The cannabis industry has undergone massive and rapid change, but federal regulations governing the sale and purchase of cannabis have failed to keep pace with either social change or moves to legalize across the nation, creating a confusing and contradictory clash of state and federal regulations. In Episode 4, Chris Allen and Emily Yu review the history of the SAFER Banking Act and consider whether the latest legislative proposal will realize AGs’ bipartisan ambitions for a regulatory and enforcement regime that generates additional state revenues, deters bad actors, and provides businesses with predictability and legal certainty.
(00:24): Today’s hosts Chris and Emily introduce themselves and the topic of today’s podcast.
(01:21): Emily explains that SAFER Banking stands for Secure and Fair Enforcement Regulation Banking and she sets out the background for the latest iteration of the Act, which has advanced from the Senate committee in which it was introduced, and is now headed to a full Senate floor vote. She presents the arguments state AGs made in this and previous letters of support, including how important this industry has become, with marijuana now legal in 38 states, three territories and D.C., and U.S. sales expected to reach up to $33.5 billion by the end of 2023. Furthermore, she explains, the lack of banking options creates barriers to entry and instability by forcing businesses to operate on a cash only basis, creating opportunities for bad actors and deriving states of tax revenues.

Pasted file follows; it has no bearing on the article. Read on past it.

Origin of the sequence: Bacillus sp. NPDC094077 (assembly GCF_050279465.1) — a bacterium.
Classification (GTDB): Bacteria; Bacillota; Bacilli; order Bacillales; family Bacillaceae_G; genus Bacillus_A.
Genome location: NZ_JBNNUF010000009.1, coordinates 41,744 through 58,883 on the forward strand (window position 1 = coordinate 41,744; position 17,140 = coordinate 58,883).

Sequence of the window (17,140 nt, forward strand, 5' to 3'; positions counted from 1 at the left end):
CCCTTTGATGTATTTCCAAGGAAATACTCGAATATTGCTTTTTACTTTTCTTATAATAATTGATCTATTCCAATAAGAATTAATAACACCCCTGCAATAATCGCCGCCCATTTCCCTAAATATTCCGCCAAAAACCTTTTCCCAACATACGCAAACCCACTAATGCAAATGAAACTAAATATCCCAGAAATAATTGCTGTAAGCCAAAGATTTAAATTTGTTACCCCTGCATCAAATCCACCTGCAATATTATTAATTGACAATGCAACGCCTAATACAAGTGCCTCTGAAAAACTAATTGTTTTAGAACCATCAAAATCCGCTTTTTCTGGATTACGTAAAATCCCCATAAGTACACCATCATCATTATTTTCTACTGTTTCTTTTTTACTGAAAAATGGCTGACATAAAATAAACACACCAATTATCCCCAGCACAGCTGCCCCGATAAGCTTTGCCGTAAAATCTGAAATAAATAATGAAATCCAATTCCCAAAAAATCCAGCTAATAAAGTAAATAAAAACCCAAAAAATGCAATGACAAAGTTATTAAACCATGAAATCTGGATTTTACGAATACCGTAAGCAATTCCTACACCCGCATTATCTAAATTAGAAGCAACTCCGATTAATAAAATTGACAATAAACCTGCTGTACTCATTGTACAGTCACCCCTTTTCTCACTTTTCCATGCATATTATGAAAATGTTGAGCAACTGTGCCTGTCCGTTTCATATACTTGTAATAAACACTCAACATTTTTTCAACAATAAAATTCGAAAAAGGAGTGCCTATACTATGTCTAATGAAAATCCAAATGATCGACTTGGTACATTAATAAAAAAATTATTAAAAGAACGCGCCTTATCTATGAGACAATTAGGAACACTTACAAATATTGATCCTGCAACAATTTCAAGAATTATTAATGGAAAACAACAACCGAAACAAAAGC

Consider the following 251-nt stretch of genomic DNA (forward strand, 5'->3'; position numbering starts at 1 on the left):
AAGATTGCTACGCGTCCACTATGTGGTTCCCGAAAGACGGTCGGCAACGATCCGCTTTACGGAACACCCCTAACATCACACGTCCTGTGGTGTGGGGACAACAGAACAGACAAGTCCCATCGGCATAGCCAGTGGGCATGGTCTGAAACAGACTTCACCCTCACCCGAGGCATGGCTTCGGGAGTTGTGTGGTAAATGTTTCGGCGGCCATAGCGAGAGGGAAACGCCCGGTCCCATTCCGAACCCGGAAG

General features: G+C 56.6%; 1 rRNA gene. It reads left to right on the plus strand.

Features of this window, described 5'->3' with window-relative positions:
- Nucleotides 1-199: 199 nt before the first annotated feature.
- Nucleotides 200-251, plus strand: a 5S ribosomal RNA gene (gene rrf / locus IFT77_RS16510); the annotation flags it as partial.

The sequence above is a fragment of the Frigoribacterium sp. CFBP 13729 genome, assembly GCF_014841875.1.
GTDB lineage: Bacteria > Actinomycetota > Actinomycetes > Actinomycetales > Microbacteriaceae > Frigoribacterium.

(04:16): Emily revisits previous bipartisan AG letters in support of the SAFE Act, the SAFER Act’s predecessor.
(05:21): Chris notes that despite some policy differences between Ds and Rs, AGs share a desire to create a predictable legal environment, in which businesses know the rules of the road and can operate by them. This is especially important in the case of cannabis, given that cannabis in various forms is still illegal under the Controlled Substances Act, creating a regulatory quagmire.
(06:53): Emily observes that in addition to bipartisan letters in support of banking regulations, AGs have been both creating working groups within their own offices, and working together across offices and with federal agencies to shape the development of cannabis regulation.
(08:39): Chris expands the focus of the podcast beyond cannabis to other areas such as AI and fintech, where the pace of development is outstripping regulatory and legislative change. He argues that AGs’ diverse authority and focus on consumer protection means they are well placed to act and shape the regulatory environment around such issues faster and more effectively than other entities, and in a bipartisan manner. As such, AGs can be key allies for the business community in establishing banking principles and policies.
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